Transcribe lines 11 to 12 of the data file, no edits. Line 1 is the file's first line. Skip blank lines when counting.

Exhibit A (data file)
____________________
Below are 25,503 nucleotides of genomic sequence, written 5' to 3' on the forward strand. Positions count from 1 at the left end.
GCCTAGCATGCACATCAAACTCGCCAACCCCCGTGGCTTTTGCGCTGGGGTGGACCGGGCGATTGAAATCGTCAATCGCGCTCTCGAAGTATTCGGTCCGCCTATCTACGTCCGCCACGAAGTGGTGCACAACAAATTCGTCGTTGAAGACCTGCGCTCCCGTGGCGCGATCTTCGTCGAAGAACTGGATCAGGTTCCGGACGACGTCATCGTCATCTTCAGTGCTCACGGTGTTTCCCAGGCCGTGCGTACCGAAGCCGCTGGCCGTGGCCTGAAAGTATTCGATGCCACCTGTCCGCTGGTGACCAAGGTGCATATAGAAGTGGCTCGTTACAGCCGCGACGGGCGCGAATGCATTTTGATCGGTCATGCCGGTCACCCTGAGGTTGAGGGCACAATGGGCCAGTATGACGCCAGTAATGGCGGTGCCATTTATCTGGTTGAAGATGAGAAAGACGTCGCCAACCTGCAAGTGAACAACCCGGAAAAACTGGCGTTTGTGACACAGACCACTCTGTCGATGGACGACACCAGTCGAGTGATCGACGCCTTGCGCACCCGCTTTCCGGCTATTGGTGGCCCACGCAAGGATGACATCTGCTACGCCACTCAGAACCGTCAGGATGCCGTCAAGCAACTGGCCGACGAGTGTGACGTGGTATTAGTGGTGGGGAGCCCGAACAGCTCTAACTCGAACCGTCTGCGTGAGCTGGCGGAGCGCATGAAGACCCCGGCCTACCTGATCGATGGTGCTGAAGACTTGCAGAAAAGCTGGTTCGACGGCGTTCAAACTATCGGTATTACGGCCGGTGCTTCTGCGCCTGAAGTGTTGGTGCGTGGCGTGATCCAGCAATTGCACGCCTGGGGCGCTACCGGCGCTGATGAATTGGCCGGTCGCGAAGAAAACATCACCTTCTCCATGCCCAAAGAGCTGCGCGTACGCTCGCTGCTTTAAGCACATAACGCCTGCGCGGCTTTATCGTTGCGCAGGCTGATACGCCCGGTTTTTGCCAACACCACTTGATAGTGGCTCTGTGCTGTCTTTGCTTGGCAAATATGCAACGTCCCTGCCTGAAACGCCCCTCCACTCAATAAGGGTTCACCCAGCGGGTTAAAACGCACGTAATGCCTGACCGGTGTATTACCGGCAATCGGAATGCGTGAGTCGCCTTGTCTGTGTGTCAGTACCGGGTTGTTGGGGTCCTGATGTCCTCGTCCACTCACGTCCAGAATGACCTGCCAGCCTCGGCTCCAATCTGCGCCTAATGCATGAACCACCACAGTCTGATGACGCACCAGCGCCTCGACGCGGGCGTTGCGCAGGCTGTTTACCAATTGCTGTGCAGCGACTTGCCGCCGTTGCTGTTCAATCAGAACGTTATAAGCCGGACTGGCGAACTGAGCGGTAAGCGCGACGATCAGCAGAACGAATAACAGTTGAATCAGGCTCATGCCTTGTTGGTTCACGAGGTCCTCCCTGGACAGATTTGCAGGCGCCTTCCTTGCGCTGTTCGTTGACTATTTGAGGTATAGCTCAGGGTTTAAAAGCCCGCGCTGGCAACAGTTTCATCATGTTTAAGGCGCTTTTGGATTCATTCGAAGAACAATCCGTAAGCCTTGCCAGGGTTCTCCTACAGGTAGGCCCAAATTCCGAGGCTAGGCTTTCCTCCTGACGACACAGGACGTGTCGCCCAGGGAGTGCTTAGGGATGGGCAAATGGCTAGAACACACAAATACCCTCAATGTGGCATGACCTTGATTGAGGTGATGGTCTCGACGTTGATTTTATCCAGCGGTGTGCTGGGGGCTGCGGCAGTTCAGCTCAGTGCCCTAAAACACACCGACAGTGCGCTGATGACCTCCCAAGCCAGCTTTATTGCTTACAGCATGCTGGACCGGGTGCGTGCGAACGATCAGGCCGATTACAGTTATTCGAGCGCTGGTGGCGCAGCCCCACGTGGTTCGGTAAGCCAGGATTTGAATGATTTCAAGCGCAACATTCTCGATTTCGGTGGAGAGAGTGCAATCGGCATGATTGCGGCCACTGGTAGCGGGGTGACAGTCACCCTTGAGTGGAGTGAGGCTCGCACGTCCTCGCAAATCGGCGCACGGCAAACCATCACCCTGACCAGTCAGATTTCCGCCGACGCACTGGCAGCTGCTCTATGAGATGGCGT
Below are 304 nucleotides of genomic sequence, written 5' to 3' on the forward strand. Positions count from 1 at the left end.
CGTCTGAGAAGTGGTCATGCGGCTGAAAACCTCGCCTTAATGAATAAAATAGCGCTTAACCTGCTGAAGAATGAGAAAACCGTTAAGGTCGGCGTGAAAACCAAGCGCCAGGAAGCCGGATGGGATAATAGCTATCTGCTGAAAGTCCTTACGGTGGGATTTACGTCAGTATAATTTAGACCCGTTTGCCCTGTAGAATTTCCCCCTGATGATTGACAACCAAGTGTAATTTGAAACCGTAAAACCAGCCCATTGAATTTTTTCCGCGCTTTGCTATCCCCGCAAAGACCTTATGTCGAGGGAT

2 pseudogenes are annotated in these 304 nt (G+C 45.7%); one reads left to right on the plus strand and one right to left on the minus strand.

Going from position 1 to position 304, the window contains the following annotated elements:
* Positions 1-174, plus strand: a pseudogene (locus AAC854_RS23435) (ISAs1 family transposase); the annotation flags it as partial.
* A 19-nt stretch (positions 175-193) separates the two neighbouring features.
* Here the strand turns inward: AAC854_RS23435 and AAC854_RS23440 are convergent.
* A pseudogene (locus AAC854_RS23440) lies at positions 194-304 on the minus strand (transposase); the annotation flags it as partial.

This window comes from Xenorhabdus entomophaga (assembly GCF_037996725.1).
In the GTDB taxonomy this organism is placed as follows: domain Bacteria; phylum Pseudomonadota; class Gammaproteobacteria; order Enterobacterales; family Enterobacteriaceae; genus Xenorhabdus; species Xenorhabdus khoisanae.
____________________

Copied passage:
This window comes from Xenorhabdus entomophaga (assembly GCF_037996725.1).
In the GTDB taxonomy this organism is placed as follows: domain Bacteria; phylum Pseudomonadota; class Gammaproteobacteria; order Enterobacterales; family Enterobacteriaceae; genus Xenorhabdus; species Xenorhabdus khoisanae.